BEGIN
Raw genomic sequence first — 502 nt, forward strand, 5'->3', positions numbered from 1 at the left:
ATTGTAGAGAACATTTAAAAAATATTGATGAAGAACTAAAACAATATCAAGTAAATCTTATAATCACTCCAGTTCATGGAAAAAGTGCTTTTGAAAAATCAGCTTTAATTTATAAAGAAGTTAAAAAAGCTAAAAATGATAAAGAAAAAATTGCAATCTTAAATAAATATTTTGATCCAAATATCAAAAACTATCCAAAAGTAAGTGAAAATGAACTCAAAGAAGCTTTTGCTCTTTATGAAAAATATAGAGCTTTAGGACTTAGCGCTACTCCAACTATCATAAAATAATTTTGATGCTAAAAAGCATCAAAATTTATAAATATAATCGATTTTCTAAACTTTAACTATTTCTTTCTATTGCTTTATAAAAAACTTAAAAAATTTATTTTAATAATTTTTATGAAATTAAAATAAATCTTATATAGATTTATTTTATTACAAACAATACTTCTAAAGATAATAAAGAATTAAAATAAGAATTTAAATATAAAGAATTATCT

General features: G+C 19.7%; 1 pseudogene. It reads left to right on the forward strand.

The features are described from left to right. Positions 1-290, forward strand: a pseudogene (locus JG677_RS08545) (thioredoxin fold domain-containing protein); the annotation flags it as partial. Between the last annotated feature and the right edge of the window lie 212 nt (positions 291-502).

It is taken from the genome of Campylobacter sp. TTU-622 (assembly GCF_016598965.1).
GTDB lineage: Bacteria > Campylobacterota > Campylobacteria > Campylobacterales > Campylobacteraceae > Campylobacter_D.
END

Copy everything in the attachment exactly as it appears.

Raw genomic sequence first — 502 nt, forward strand, 5'->3', positions numbered from 1 at the left:
ATTGTAGAGAACATTTAAAAAATATTGATGAAGAACTAAAACAATATCAAGTAAATCTTATAATCACTCCAGTTCATGGAAAAAGTGCTTTTGAAAAATCAGCTTTAATTTATAAAGAAGTTAAAAAAGCTAAAAATGATAAAGAAAAAATTGCAATCTTAAATAAATATTTTGATCCAAATATCAAAAACTATCCAAAAGTAAGTGAAAATGAACTCAAAGAAGCTTTTGCTCTTTATGAAAAATATAGAGCTTTAGGACTTAGCGCTACTCCAACTATCATAAAATAATTTTGATGCTAAAAAGCATCAAAATTTATAAATATAATCGATTTTCTAAACTTTAACTATTTCTTTCTATTGCTTTATAAAAAACTTAAAAAATTTATTTTAATAATTTTTATGAAATTAAAATAAATCTTATATAGATTTATTTTATTACAAACAATACTTCTAAAGATAATAAAGAATTAAAATAAGAATTTAAATATAAAGAATTATCT

General features: G+C 19.7%; 1 pseudogene. It reads left to right on the forward strand.

The features are described from left to right. Positions 1-290, forward strand: a pseudogene (locus JG677_RS08545) (thioredoxin fold domain-containing protein); the annotation flags it as partial. Between the last annotated feature and the right edge of the window lie 212 nt (positions 291-502).

It is taken from the genome of Campylobacter sp. TTU-622 (assembly GCF_016598965.1).
GTDB lineage: Bacteria > Campylobacterota > Campylobacteria > Campylobacterales > Campylobacteraceae > Campylobacter_D.